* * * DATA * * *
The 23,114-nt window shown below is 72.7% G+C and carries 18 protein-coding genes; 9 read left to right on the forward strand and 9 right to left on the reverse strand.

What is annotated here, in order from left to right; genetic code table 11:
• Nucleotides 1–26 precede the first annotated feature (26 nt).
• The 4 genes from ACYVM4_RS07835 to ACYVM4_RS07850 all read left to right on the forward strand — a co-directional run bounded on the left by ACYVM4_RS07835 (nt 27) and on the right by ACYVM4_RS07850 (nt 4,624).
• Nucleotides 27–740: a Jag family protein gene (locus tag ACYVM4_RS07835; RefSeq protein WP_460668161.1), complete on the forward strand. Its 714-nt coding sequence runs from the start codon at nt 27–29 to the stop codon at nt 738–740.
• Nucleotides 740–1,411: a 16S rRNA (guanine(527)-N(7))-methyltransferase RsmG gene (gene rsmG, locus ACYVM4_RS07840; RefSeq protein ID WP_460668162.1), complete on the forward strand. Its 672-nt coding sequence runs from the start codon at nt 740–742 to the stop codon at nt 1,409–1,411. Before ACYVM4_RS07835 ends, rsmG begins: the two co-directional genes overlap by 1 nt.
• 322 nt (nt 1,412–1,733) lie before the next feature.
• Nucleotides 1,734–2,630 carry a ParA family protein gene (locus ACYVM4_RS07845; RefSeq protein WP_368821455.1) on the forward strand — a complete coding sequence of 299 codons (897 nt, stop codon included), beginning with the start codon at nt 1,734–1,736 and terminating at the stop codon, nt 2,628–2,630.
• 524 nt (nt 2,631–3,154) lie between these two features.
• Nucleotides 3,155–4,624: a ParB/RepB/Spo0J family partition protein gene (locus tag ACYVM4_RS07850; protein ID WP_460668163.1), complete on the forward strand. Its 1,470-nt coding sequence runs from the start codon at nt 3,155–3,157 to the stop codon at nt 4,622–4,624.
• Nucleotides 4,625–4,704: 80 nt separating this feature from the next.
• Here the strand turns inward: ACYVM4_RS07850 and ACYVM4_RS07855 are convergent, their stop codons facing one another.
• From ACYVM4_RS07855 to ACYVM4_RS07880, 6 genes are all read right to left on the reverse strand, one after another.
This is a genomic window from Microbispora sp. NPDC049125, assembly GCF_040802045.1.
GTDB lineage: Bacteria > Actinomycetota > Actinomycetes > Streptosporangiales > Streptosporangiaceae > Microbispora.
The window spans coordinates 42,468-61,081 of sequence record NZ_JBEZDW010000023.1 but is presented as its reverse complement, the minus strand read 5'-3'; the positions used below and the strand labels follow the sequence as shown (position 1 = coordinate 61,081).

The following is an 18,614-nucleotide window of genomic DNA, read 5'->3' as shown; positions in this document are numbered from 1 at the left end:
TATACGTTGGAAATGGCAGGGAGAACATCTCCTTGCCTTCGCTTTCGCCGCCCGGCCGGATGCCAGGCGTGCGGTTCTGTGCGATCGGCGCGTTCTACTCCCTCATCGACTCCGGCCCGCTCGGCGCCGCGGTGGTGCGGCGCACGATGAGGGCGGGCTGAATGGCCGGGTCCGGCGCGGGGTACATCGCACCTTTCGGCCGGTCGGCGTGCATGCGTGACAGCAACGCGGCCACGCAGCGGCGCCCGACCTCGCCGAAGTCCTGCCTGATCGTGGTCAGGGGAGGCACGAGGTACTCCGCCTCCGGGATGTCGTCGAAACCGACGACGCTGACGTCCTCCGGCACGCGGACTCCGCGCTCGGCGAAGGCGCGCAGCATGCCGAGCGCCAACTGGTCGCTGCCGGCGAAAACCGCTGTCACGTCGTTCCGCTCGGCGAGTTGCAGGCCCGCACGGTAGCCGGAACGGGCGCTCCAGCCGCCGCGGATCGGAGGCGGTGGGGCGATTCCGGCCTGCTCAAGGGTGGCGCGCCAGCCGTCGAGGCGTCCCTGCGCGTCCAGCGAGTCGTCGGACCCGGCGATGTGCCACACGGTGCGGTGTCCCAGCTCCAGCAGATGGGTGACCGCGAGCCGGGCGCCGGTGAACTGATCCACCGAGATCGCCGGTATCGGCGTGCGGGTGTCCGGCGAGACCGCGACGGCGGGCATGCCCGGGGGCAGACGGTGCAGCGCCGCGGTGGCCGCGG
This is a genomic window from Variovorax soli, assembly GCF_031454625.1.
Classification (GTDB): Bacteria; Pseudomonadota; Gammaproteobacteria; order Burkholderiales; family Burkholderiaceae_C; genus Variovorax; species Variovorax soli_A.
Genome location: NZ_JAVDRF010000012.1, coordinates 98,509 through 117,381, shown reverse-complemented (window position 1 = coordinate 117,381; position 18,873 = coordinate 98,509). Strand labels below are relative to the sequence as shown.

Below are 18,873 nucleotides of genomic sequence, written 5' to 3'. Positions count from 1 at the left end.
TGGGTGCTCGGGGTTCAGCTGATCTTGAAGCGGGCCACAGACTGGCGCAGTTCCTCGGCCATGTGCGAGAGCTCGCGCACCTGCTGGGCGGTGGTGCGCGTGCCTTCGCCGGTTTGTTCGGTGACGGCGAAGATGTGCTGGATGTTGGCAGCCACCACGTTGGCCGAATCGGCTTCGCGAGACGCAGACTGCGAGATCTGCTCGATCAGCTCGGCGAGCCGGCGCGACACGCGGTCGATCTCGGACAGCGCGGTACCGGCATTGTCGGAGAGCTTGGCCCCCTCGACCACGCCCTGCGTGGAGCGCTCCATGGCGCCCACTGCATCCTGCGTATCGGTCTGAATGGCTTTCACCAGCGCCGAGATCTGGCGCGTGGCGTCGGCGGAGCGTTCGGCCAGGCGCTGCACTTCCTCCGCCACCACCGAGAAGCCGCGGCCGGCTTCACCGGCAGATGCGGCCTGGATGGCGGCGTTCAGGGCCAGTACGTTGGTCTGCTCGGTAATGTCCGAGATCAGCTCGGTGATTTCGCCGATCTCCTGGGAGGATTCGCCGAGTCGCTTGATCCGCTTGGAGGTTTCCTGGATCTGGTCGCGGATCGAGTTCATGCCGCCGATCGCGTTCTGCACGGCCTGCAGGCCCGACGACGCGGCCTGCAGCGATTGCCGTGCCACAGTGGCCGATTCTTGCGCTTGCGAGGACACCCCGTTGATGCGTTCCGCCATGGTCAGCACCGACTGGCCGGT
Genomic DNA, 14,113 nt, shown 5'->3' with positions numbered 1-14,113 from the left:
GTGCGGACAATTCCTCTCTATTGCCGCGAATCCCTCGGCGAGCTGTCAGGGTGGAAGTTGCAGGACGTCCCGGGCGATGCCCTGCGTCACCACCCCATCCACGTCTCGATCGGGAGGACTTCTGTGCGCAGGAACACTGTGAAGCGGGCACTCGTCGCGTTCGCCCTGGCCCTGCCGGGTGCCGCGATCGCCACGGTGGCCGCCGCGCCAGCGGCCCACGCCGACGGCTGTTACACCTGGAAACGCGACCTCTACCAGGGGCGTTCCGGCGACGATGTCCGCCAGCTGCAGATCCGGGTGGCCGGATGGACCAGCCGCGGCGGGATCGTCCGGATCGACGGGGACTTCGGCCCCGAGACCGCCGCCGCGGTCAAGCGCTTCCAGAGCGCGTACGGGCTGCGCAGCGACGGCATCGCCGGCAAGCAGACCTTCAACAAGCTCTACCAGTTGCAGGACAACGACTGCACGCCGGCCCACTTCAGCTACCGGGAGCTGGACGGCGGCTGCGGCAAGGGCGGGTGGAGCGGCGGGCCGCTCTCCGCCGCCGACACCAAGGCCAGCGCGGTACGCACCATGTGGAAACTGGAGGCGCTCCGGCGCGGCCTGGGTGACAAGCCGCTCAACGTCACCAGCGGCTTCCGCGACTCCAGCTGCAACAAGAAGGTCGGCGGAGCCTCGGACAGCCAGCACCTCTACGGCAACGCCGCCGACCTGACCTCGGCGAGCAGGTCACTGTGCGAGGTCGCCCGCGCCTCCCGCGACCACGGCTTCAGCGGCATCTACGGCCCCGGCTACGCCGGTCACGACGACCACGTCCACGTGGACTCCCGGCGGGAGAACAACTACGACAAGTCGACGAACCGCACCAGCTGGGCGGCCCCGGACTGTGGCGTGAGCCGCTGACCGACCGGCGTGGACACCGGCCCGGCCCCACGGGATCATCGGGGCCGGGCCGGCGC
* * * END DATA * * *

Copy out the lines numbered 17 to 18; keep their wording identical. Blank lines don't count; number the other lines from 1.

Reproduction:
The following is an 18,614-nucleotide window of genomic DNA, read 5'->3' as shown; positions in this document are numbered from 1 at the left end:
TATACGTTGGAAATGGCAGGGAGAACATCTCCTTGCCTTCGCTTTCGCCGCCCGGCCGGATGCCAGGCGTGCGGTTCTGTGCGATCGGCGCGTTCTACTCCCTCATCGACTCCGGCCCGCTCGGCGCCGCGGTGGTGCGGCGCACGATGAGGGCGGGCTGAATGGCCGGGTCCGGCGCGGGGTACATCGCACCTTTCGGCCGGTCGGCGTGCATGCGTGACAGCAACGCGGCCACGCAGCGGCGCCCGACCTCGCCGAAGTCCTGCCTGATCGTGGTCAGGGGAGGCACGAGGTACTCCGCCTCCGGGATGTCGTCGAAACCGACGACGCTGACGTCCTCCGGCACGCGGACTCCGCGCTCGGCGAAGGCGCGCAGCATGCCGAGCGCCAACTGGTCGCTGCCGGCGAAAACCGCTGTCACGTCGTTCCGCTCGGCGAGTTGCAGGCCCGCACGGTAGCCGGAACGGGCGCTCCAGCCGCCGCGGATCGGAGGCGGTGGGGCGATTCCGGCCTGCTCAAGGGTGGCGCGCCAGCCGTCGAGGCGTCCCTGCGCGTCCAGCGAGTCGTCGGACCCGGCGATGTGCCACACGGTGCGGTGTCCCAGCTCCAGCAGATGGGTGACCGCGAGCCGGGCGCCGGTGAACTGATCCACCGAGATCGCCGGTATCGGCGTGCGGGTGTCCGGCGAGACCGCGACGGCGGGCATGCCCGGGGGCAGACGGTGCAGCGCCGCGGTGGCCGCGG